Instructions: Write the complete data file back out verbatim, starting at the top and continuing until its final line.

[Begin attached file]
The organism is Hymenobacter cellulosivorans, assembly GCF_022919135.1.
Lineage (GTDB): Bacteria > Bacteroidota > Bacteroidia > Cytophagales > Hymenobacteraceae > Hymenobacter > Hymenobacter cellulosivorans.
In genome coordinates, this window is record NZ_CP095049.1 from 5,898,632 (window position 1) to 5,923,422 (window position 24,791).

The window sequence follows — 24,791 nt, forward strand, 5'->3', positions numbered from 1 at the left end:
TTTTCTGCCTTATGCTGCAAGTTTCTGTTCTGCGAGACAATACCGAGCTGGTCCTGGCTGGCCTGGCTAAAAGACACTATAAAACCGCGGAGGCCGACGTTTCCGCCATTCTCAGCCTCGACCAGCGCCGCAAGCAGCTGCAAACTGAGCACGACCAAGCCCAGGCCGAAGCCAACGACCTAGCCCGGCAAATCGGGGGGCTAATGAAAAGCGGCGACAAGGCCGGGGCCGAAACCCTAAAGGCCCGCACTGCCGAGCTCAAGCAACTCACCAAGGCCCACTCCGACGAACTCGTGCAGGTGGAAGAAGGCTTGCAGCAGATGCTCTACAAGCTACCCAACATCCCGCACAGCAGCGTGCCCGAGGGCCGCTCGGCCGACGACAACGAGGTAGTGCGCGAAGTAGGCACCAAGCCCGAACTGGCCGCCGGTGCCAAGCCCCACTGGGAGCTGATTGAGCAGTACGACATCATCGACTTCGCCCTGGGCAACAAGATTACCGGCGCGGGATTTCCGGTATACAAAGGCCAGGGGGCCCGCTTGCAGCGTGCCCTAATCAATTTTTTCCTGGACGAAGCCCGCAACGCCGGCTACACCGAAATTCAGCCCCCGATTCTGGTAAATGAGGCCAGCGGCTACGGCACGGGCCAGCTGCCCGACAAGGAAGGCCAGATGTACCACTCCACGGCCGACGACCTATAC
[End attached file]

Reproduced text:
The organism is Hymenobacter cellulosivorans, assembly GCF_022919135.1.
Lineage (GTDB): Bacteria > Bacteroidota > Bacteroidia > Cytophagales > Hymenobacteraceae > Hymenobacter > Hymenobacter cellulosivorans.
In genome coordinates, this window is record NZ_CP095049.1 from 5,898,632 (window position 1) to 5,923,422 (window position 24,791).

The window sequence follows — 24,791 nt, forward strand, 5'->3', positions numbered from 1 at the left end:
TTTTCTGCCTTATGCTGCAAGTTTCTGTTCTGCGAGACAATACCGAGCTGGTCCTGGCTGGCCTGGCTAAAAGACACTATAAAACCGCGGAGGCCGACGTTTCCGCCATTCTCAGCCTCGACCAGCGCCGCAAGCAGCTGCAAACTGAGCACGACCAAGCCCAGGCCGAAGCCAACGACCTAGCCCGGCAAATCGGGGGGCTAATGAAAAGCGGCGACAAGGCCGGGGCCGAAACCCTAAAGGCCCGCACTGCCGAGCTCAAGCAACTCACCAAGGCCCACTCCGACGAACTCGTGCAGGTGGAAGAAGGCTTGCAGCAGATGCTCTACAAGCTACCCAACATCCCGCACAGCAGCGTGCCCGAGGGCCGCTCGGCCGACGACAACGAGGTAGTGCGCGAAGTAGGCACCAAGCCCGAACTGGCCGCCGGTGCCAAGCCCCACTGGGAGCTGATTGAGCAGTACGACATCATCGACTTCGCCCTGGGCAACAAGATTACCGGCGCGGGATTTCCGGTATACAAAGGCCAGGGGGCCCGCTTGCAGCGTGCCCTAATCAATTTTTTCCTGGACGAAGCCCGCAACGCCGGCTACACCGAAATTCAGCCCCCGATTCTGGTAAATGAGGCCAGCGGCTACGGCACGGGCCAGCTGCCCGACAAGGAAGGCCAGATGTACCACTCCACGGCCGACGACCTATAC